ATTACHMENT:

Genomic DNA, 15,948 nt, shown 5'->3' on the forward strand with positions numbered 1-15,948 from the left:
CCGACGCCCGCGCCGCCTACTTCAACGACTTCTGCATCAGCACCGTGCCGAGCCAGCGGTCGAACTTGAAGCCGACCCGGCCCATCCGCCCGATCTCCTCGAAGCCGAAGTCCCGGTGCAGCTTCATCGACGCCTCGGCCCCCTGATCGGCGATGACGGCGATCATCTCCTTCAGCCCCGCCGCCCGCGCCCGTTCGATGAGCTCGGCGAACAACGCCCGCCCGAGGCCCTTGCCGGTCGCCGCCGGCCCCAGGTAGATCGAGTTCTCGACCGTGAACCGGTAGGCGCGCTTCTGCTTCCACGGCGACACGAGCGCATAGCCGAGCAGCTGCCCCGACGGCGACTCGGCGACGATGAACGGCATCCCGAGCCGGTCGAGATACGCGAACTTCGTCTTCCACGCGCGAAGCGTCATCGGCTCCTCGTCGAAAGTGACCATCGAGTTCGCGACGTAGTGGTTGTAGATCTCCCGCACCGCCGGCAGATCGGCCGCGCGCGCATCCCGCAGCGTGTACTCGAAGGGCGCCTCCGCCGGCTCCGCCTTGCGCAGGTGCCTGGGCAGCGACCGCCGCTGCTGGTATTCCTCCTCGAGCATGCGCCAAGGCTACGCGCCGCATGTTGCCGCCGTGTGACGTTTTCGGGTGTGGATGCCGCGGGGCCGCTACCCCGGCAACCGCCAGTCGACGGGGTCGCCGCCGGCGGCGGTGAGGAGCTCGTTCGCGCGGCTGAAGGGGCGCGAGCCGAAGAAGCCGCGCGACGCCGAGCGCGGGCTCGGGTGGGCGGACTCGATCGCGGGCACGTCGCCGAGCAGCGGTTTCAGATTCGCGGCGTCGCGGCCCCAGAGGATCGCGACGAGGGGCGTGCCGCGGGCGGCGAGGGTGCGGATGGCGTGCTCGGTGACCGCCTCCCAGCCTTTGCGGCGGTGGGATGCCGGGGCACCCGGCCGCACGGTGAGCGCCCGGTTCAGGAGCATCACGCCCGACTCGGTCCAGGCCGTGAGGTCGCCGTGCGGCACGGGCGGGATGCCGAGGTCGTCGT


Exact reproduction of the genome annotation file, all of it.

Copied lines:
Genomic DNA, 15,948 nt, shown 5'->3' on the forward strand with positions numbered 1-15,948 from the left:
CCGACGCCCGCGCCGCCTACTTCAACGACTTCTGCATCAGCACCGTGCCGAGCCAGCGGTCGAACTTGAAGCCGACCCGGCCCATCCGCCCGATCTCCTCGAAGCCGAAGTCCCGGTGCAGCTTCATCGACGCCTCGGCCCCCTGATCGGCGATGACGGCGATCATCTCCTTCAGCCCCGCCGCCCGCGCCCGTTCGATGAGCTCGGCGAACAACGCCCGCCCGAGGCCCTTGCCGGTCGCCGCCGGCCCCAGGTAGATCGAGTTCTCGACCGTGAACCGGTAGGCGCGCTTCTGCTTCCACGGCGACACGAGCGCATAGCCGAGCAGCTGCCCCGACGGCGACTCGGCGACGATGAACGGCATCCCGAGCCGGTCGAGATACGCGAACTTCGTCTTCCACGCGCGAAGCGTCATCGGCTCCTCGTCGAAAGTGACCATCGAGTTCGCGACGTAGTGGTTGTAGATCTCCCGCACCGCCGGCAGATCGGCCGCGCGCGCATCCCGCAGCGTGTACTCGAAGGGCGCCTCCGCCGGCTCCGCCTTGCGCAGGTGCCTGGGCAGCGACCGCCGCTGCTGGTATTCCTCCTCGAGCATGCGCCAAGGCTACGCGCCGCATGTTGCCGCCGTGTGACGTTTTCGGGTGTGGATGCCGCGGGGCCGCTACCCCGGCAACCGCCAGTCGACGGGGTCGCCGCCGGCGGCGGTGAGGAGCTCGTTCGCGCGGCTGAAGGGGCGCGAGCCGAAGAAGCCGCGCGACGCCGAGCGCGGGCTCGGGTGGGCGGACTCGATCGCGGGCACGTCGCCGAGCAGCGGTTTCAGATTCGCGGCGTCGCGGCCCCAGAGGATCGCGACGAGGGGCGTGCCGCGGGCGGCGAGGGTGCGGATGGCGTGCTCGGTGACCGCCTCCCAGCCTTTGCGGCGGTGGGATGCCGGGGCACCCGGCCGCACGGTGAGCGCCCGGTTCAGGAGCATCACGCCCGACTCGGTCCAGGCCGTGAGGTCGCCGTGCGGCACGGGCGGGATGCCGAGGTCGTCGT